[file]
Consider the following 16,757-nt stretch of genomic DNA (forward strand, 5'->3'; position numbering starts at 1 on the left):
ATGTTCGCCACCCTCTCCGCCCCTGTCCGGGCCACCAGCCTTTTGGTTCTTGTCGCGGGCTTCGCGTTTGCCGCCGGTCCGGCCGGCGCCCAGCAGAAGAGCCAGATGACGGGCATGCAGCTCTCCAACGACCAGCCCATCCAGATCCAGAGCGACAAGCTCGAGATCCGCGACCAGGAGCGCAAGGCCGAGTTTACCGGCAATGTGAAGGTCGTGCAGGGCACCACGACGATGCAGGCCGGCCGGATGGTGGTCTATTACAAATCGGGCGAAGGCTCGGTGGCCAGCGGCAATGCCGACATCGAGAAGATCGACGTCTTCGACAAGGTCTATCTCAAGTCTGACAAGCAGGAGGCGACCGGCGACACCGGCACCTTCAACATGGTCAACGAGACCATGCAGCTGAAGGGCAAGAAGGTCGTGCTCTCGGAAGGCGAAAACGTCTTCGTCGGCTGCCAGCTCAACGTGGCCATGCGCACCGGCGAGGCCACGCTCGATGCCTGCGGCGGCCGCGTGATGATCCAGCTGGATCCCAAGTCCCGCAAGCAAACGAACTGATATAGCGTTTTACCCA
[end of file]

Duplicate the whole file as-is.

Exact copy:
Consider the following 16,757-nt stretch of genomic DNA (forward strand, 5'->3'; position numbering starts at 1 on the left):
ATGTTCGCCACCCTCTCCGCCCCTGTCCGGGCCACCAGCCTTTTGGTTCTTGTCGCGGGCTTCGCGTTTGCCGCCGGTCCGGCCGGCGCCCAGCAGAAGAGCCAGATGACGGGCATGCAGCTCTCCAACGACCAGCCCATCCAGATCCAGAGCGACAAGCTCGAGATCCGCGACCAGGAGCGCAAGGCCGAGTTTACCGGCAATGTGAAGGTCGTGCAGGGCACCACGACGATGCAGGCCGGCCGGATGGTGGTCTATTACAAATCGGGCGAAGGCTCGGTGGCCAGCGGCAATGCCGACATCGAGAAGATCGACGTCTTCGACAAGGTCTATCTCAAGTCTGACAAGCAGGAGGCGACCGGCGACACCGGCACCTTCAACATGGTCAACGAGACCATGCAGCTGAAGGGCAAGAAGGTCGTGCTCTCGGAAGGCGAAAACGTCTTCGTCGGCTGCCAGCTCAACGTGGCCATGCGCACCGGCGAGGCCACGCTCGATGCCTGCGGCGGCCGCGTGATGATCCAGCTGGATCCCAAGTCCCGCAAGCAAACGAACTGATATAGCGTTTTACCCA